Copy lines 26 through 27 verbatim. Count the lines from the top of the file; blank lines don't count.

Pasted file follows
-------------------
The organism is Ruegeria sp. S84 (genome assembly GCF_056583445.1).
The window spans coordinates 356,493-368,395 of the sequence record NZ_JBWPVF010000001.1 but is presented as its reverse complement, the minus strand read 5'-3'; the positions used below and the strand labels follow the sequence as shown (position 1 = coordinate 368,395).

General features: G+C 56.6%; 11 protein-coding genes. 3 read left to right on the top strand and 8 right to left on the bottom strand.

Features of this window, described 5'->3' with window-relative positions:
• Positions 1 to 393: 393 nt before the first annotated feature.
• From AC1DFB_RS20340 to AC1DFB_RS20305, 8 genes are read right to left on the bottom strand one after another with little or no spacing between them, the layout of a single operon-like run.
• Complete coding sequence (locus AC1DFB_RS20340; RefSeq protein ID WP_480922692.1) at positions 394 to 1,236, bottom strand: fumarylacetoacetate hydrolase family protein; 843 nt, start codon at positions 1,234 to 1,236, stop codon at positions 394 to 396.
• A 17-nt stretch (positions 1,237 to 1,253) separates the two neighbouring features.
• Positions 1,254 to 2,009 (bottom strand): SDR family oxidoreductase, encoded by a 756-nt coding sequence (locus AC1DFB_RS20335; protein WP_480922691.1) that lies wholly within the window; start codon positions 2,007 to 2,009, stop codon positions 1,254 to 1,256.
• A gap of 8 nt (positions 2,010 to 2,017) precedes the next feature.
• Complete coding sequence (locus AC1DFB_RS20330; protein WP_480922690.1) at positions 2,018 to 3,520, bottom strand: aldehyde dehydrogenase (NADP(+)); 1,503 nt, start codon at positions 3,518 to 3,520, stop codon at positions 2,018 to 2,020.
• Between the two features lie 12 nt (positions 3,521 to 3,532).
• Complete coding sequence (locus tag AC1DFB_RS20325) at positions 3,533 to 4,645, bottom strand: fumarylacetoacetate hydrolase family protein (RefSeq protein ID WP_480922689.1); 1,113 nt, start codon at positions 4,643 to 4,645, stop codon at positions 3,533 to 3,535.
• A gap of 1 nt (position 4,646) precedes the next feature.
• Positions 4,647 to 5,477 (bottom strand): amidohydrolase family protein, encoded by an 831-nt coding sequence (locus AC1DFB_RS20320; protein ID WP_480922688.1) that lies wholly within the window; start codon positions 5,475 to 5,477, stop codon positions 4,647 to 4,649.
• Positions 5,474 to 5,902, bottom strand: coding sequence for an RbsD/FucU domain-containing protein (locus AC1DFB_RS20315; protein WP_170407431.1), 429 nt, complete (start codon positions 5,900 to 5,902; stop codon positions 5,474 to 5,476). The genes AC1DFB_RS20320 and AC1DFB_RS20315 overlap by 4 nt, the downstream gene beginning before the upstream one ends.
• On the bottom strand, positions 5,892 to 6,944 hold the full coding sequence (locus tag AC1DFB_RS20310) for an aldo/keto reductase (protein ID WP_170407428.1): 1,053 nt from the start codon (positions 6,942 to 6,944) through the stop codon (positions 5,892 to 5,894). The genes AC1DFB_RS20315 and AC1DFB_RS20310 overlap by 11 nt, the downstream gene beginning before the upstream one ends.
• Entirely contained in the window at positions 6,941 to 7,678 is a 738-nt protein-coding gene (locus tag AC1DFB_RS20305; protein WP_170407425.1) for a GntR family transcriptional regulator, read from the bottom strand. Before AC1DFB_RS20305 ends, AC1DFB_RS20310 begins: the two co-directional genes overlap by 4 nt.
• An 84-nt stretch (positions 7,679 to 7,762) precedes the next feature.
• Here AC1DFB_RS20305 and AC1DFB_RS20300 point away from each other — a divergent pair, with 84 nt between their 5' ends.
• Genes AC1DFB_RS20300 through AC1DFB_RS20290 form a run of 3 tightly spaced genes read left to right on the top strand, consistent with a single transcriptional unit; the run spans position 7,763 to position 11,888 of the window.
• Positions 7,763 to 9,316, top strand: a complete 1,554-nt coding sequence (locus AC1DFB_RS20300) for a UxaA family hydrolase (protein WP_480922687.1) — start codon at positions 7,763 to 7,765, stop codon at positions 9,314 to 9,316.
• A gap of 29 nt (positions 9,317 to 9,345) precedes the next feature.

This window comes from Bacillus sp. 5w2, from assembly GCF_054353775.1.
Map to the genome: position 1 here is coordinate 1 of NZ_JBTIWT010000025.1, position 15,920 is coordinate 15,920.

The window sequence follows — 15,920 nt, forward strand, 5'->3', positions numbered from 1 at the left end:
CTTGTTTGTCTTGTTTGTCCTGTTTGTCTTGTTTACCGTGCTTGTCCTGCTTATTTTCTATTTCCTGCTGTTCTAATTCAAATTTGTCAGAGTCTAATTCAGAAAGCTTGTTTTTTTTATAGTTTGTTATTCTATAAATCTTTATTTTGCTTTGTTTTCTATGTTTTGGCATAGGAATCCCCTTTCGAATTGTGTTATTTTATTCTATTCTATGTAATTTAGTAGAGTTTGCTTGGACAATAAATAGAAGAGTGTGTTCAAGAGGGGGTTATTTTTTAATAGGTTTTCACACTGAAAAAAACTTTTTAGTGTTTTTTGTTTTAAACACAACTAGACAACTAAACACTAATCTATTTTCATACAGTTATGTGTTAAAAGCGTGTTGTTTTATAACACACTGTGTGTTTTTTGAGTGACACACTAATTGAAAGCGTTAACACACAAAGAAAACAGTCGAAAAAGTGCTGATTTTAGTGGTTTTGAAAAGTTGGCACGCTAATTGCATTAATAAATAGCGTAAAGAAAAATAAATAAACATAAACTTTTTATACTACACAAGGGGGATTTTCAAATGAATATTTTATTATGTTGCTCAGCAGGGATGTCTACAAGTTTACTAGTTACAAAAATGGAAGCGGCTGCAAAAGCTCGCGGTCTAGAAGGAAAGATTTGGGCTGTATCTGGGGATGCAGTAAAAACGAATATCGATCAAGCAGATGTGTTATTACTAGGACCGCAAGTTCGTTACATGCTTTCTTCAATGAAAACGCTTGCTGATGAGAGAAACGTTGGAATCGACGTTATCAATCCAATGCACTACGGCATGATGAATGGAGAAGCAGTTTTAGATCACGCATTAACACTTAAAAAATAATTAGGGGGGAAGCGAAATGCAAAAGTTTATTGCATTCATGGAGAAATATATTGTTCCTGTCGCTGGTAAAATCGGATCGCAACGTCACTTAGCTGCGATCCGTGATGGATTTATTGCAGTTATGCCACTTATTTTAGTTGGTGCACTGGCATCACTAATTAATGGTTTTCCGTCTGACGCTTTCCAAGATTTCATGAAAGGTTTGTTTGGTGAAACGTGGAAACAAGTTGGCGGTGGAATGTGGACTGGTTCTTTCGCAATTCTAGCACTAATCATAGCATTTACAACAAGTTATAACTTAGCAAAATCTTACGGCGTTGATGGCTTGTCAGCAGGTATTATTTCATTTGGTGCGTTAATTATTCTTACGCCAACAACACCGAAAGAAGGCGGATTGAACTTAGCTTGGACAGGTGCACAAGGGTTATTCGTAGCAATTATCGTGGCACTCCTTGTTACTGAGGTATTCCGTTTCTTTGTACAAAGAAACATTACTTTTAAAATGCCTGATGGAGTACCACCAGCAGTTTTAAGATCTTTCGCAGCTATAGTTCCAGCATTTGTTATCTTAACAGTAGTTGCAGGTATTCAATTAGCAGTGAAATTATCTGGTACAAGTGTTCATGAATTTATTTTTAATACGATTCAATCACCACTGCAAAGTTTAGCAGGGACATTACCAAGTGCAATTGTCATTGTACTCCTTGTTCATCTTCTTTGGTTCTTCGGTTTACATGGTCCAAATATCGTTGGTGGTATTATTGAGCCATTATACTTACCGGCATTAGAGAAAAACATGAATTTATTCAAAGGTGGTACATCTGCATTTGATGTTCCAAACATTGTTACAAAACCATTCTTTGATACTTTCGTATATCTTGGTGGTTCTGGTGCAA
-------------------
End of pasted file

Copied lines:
The window sequence follows — 15,920 nt, forward strand, 5'->3', positions numbered from 1 at the left end:
CTTGTTTGTCTTGTTTGTCCTGTTTGTCTTGTTTACCGTGCTTGTCCTGCTTATTTTCTATTTCCTGCTGTTCTAATTCAAATTTGTCAGAGTCTAATTCAGAAAGCTTGTTTTTTTTATAGTTTGTTATTCTATAAATCTTTATTTTGCTTTGTTTTCTATGTTTTGGCATAGGAATCCCCTTTCGAATTGTGTTATTTTATTCTATTCTATGTAATTTAGTAGAGTTTGCTTGGACAATAAATAGAAGAGTGTGTTCAAGAGGGGGTTATTTTTTAATAGGTTTTCACACTGAAAAAAACTTTTTAGTGTTTTTTGTTTTAAACACAACTAGACAACTAAACACTAATCTATTTTCATACAGTTATGTGTTAAAAGCGTGTTGTTTTATAACACACTGTGTGTTTTTTGAGTGACACACTAATTGAAAGCGTTAACACACAAAGAAAACAGTCGAAAAAGTGCTGATTTTAGTGGTTTTGAAAAGTTGGCACGCTAATTGCATTAATAAATAGCGTAAAGAAAAATAAATAAACATAAACTTTTTATACTACACAAGGGGGATTTTCAAATGAATATTTTATTATGTTGCTCAGCAGGGATGTCTACAAGTTTACTAGTTACAAAAATGGAAGCGGCTGCAAAAGCTCGCGGTCTAGAAGGAAAGATTTGGGCTGTATCTGGGGATGCAGTAAAAACGAATATCGATCAAGCAGATGTGTTATTACTAGGACCGCAAGTTCGTTACATGCTTTCTTCAATGAAAACGCTTGCTGATGAGAGAAACGTTGGAATCGACGTTATCAATCCAATGCACTACGGCATGATGAATGGAGAAGCAGTTTTAGATCACGCATTAACACTTAAAAAATAATTAGGGGGGAAGCGAAATGCAAAAGTTTATTGCATTCATGGAGAAATATATTGTTCCTGTCGCTGGTAAAATCGGATCGCAACGTCACTTAGCTGCGATCCGTGATGGATTTATTGCAGTTATGCCACTTATTTTAGTTGGTGCACTGGCATCACTAATTAATGGTTTTCCGTCTGACGCTTTCCAAGATTTCATGAAAGGTTTGTTTGGTGAAACGTGGAAACAAGTTGGCGGTGGAATGTGGACTGGTTCTTTCGCAATTCTAGCACTAATCATAGCATTTACAACAAGTTATAACTTAGCAAAATCTTACGGCGTTGATGGCTTGTCAGCAGGTATTATTTCATTTGGTGCGTTAATTATTCTTACGCCAACAACACCGAAAGAAGGCGGATTGAACTTAGCTTGGACAGGTGCACAAGGGTTATTCGTAGCAATTATCGTGGCACTCCTTGTTACTGAGGTATTCCGTTTCTTTGTACAAAGAAACATTACTTTTAAAATGCCTGATGGAGTACCACCAGCAGTTTTAAGATCTTTCGCAGCTATAGTTCCAGCATTTGTTATCTTAACAGTAGTTGCAGGTATTCAATTAGCAGTGAAATTATCTGGTACAAGTGTTCATGAATTTATTTTTAATACGATTCAATCACCACTGCAAAGTTTAGCAGGGACATTACCAAGTGCAATTGTCATTGTACTCCTTGTTCATCTTCTTTGGTTCTTCGGTTTACATGGTCCAAATATCGTTGGTGGTATTATTGAGCCATTATACTTACCGGCATTAGAGAAAAACATGAATTTATTCAAAGGTGGTACATCTGCATTTGATGTTCCAAACATTGTTACAAAACCATTCTTTGATACTTTCGTATATCTTGGTGGTTCTGGTGCAA